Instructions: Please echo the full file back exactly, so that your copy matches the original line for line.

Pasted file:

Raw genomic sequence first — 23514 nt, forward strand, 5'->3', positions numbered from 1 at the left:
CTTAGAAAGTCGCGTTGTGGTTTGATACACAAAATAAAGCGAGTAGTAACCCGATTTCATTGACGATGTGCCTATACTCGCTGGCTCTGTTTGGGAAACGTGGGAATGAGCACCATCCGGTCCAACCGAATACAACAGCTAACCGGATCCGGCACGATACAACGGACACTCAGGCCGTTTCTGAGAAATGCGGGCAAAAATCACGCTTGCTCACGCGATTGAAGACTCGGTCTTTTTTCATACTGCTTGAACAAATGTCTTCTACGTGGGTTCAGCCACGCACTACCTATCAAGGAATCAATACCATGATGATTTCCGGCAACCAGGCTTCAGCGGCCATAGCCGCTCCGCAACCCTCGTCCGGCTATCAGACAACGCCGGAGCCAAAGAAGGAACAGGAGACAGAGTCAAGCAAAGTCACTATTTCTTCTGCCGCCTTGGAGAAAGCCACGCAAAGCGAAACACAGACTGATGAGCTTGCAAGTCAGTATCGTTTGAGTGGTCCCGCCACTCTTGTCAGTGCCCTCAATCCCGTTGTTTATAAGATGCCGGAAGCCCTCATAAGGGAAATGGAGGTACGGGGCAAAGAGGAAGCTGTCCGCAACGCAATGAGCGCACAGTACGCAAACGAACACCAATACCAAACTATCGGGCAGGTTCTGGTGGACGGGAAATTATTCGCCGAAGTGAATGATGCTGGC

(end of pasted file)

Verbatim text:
Raw genomic sequence first — 23514 nt, forward strand, 5'->3', positions numbered from 1 at the left:
CTTAGAAAGTCGCGTTGTGGTTTGATACACAAAATAAAGCGAGTAGTAACCCGATTTCATTGACGATGTGCCTATACTCGCTGGCTCTGTTTGGGAAACGTGGGAATGAGCACCATCCGGTCCAACCGAATACAACAGCTAACCGGATCCGGCACGATACAACGGACACTCAGGCCGTTTCTGAGAAATGCGGGCAAAAATCACGCTTGCTCACGCGATTGAAGACTCGGTCTTTTTTCATACTGCTTGAACAAATGTCTTCTACGTGGGTTCAGCCACGCACTACCTATCAAGGAATCAATACCATGATGATTTCCGGCAACCAGGCTTCAGCGGCCATAGCCGCTCCGCAACCCTCGTCCGGCTATCAGACAACGCCGGAGCCAAAGAAGGAACAGGAGACAGAGTCAAGCAAAGTCACTATTTCTTCTGCCGCCTTGGAGAAAGCCACGCAAAGCGAAACACAGACTGATGAGCTTGCAAGTCAGTATCGTTTGAGTGGTCCCGCCACTCTTGTCAGTGCCCTCAATCCCGTTGTTTATAAGATGCCGGAAGCCCTCATAAGGGAAATGGAGGTACGGGGCAAAGAGGAAGCTGTCCGCAACGCAATGAGCGCACAGTACGCAAACGAACACCAATACCAAACTATCGGGCAGGTTCTGGTGGACGGGAAATTATTCGCCGAAGTGAATGATGCTGGC